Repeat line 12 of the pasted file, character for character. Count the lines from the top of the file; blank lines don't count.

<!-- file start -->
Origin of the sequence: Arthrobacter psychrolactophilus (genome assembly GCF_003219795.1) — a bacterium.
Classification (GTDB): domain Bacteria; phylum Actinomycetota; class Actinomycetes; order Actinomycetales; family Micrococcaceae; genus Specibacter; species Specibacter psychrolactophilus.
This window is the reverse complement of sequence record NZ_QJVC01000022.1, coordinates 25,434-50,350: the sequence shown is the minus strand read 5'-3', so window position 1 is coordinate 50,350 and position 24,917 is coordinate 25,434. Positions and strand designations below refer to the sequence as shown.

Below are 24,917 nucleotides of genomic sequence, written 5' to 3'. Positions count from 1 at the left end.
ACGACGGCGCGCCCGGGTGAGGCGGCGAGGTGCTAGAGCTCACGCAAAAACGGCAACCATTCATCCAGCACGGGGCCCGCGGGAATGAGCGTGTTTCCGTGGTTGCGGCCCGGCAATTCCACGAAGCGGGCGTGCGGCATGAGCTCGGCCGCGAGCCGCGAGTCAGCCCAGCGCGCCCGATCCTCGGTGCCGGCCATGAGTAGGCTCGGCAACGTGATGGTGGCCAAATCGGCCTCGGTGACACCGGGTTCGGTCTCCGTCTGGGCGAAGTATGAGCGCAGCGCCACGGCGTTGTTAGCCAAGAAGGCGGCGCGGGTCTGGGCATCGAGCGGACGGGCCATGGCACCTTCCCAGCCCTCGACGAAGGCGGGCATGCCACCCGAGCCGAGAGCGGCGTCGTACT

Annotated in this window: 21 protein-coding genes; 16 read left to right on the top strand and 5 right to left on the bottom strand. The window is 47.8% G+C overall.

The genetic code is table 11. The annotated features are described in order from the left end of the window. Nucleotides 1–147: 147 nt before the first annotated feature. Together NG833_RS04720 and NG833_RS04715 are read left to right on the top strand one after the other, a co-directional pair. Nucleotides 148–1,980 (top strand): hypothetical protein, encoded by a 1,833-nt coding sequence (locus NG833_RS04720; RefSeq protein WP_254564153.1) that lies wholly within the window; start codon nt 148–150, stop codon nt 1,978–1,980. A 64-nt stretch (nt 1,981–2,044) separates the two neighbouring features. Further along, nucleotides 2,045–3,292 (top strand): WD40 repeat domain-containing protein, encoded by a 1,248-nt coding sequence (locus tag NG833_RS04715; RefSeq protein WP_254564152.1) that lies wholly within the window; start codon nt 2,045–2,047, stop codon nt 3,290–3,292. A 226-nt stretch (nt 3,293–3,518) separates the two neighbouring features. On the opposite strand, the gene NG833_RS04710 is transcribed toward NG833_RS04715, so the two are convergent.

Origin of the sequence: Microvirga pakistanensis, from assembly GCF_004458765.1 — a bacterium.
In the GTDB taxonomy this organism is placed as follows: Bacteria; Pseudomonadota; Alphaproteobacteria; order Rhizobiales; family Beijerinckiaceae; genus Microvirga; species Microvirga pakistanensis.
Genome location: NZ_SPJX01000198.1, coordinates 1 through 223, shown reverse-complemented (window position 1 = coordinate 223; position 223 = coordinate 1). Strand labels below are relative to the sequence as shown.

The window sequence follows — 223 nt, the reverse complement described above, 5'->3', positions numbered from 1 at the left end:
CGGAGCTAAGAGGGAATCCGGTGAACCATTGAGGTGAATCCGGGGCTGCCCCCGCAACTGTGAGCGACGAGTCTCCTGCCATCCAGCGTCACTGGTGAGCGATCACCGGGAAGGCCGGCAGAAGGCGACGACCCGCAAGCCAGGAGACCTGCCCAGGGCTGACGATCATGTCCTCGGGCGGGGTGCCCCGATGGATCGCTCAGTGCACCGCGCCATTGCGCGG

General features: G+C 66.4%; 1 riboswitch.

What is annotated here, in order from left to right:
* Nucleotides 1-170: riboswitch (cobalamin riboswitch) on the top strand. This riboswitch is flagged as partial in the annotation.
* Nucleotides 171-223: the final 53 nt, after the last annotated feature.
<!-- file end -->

CGGAGCTAAGAGGGAATCCGGTGAACCATTGAGGTGAATCCGGGGCTGCCCCCGCAACTGTGAGCGACGAGTCTCCTGCCATCCAGCGTCACTGGTGAGCGATCACCGGGAAGGCCGGCAGAAGGCGACGACCCGCAAGCCAGGAGACCTGCCCAGGGCTGACGATCATGTCCTCGGGCGGGGTGCCCCGATGGATCGCTCAGTGCACCGCGCCATTGCGCGG